It seems like if you live in a place where they make rat traps this big, you should not be surprised by the presence of massive rats. But what do I know? Nothing. The whole fucking world is a mystery by which I am constantly befuddled and surprised, even when it involves something as simple as rat-related miscellany. It's a gigantic goddamn conundrum that will baffle and perplex me until the day I finally die, which cannot come soon enough.
And scene: "Britain's oldest pet dies as tortoise that survived two world wars passes away aged 130 after being bitten on the leg by a rat"
"Absolutely no one likes a rat, a city official said on Tuesday, demanding $1.5 million be restored to the budget to be help control what he called Manhattan's horrific rat problem. Seeing vermin running amok on city streets and in subway tunnels is a turn-off for tourists, said Manhattan Borough president Scott Stringer." —Uh, those of us who live here aren't exactly thrilled by it either.
Uh oh, dude: Having sisters makes you less attractive to other women. Okay, this is actually just the case for rats, but as Science always says, "The results… also have implications for humans." So sure, go with it. It's your sister's fault that you're not getting any.
If you ever take the A from Fulton Street into Brooklyn you'll know that the entire trip, whether it is simply the single stop to High Street or the grand tour to the end of the line, starts with a sense of desolation and despair in a dank hole with dour lighting and never really gets better, as each successive second you spend loping listlessly into Brooklyn brings mounting dread and the increasing certainty that life is a cruel joke in which you are both subject and punchline and that even as desperate as you felt waiting for the train in the first place—as sad and agitated and hopeless [...]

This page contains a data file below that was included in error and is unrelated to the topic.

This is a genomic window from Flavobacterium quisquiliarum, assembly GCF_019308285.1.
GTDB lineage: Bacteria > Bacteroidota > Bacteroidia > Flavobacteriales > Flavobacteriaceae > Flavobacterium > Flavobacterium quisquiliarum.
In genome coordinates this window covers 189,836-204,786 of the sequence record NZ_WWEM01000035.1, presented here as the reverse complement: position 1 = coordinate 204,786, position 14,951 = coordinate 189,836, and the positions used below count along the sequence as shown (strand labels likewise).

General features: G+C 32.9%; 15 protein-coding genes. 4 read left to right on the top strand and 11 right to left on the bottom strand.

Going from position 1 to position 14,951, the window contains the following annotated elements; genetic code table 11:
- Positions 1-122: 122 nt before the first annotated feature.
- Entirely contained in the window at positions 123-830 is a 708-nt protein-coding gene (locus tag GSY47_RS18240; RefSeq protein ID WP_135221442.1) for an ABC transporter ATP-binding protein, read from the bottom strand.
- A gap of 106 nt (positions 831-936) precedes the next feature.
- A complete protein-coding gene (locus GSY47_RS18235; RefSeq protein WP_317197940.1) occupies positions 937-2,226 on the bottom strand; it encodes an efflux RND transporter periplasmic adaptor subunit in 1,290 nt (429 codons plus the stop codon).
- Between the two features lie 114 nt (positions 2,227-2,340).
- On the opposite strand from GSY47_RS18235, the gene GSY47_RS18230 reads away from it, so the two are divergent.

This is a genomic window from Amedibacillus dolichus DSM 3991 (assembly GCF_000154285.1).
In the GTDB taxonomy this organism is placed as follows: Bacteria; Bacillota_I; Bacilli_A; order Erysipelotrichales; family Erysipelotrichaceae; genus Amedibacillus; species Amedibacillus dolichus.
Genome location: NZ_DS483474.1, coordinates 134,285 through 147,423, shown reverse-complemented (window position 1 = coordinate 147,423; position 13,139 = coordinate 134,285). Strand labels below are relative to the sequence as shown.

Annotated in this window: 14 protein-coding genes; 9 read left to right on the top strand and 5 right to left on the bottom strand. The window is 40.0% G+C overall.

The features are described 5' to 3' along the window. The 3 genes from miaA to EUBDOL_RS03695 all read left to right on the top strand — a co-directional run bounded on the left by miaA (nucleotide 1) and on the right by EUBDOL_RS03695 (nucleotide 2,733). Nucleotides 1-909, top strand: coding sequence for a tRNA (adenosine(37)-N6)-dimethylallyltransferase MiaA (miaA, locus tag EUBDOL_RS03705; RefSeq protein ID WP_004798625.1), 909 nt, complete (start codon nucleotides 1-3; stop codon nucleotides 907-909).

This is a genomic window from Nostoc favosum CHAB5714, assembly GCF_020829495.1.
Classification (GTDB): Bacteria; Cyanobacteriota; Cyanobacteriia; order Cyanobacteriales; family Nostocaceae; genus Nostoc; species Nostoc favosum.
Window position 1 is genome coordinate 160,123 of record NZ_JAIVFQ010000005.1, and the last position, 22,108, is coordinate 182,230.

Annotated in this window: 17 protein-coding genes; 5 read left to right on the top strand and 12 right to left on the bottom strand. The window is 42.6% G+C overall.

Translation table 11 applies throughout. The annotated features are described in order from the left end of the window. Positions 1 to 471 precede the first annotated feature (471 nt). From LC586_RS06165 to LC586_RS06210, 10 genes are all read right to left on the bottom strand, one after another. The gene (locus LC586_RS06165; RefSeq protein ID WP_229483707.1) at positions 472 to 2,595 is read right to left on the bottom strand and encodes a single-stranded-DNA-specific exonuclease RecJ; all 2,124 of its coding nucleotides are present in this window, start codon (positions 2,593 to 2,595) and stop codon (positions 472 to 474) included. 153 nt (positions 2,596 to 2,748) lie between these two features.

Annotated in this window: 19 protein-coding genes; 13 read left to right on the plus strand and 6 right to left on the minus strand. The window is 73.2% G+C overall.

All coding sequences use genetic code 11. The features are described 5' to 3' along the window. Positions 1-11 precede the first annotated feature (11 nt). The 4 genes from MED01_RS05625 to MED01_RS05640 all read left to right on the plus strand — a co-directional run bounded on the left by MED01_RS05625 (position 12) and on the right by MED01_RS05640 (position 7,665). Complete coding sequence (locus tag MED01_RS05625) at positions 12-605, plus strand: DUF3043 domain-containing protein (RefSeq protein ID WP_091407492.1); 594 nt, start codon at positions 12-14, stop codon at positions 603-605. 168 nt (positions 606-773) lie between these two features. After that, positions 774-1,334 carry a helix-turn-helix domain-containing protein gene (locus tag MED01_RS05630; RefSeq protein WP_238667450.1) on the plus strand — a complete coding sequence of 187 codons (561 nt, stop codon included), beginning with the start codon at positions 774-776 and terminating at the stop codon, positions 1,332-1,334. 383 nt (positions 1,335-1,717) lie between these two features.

"A deserted cruise ship crawling with cannibal rats is feared to be heading towards Britain, marine experts revealed." There is video, but it is mostly of a boat, which, zzzz.
"How many rats does it take to put together a sheep?" —Before you click on that link think long and hard about why someone might want this information.
It's time for "America's National Holiday," which means watching your favorite animal vermin on video! There is an actual "rat bowl," but it's so disturbing—it features three oiled baby rats, all sliding around and being weird, plus it is really a bowl of old cooking oil in someone's filthy kitchen—that we cannot put it on a family publication such as The Awl. Plus, the "embed code" is turned off. So enjoy this "rat bowling" instead. Do you know the difference between a common rat and a pro football player? The rat has never been arrested for assault or torturing dogs! Also most rats are not homophobic, and none [...]
Robert Sullivan is almost certainly the only man in the country with a holiday greeting card from Anna Wintour on his fridge and a bestseller about rats on his resume. The former exists because of his 20-year gig as a contributing editor at Vogue; the latter comes as a result of the year he spent observing and chronicling the urban creatures as they lived their lives in an alley near Ground Zero.
In the Brooklyn apartment he shares with his preschool teacher wife and two teenage kids—one who recently took off for college with most of his father's drum set in tow—Sullivan explained how a life spent crisscrossing [...]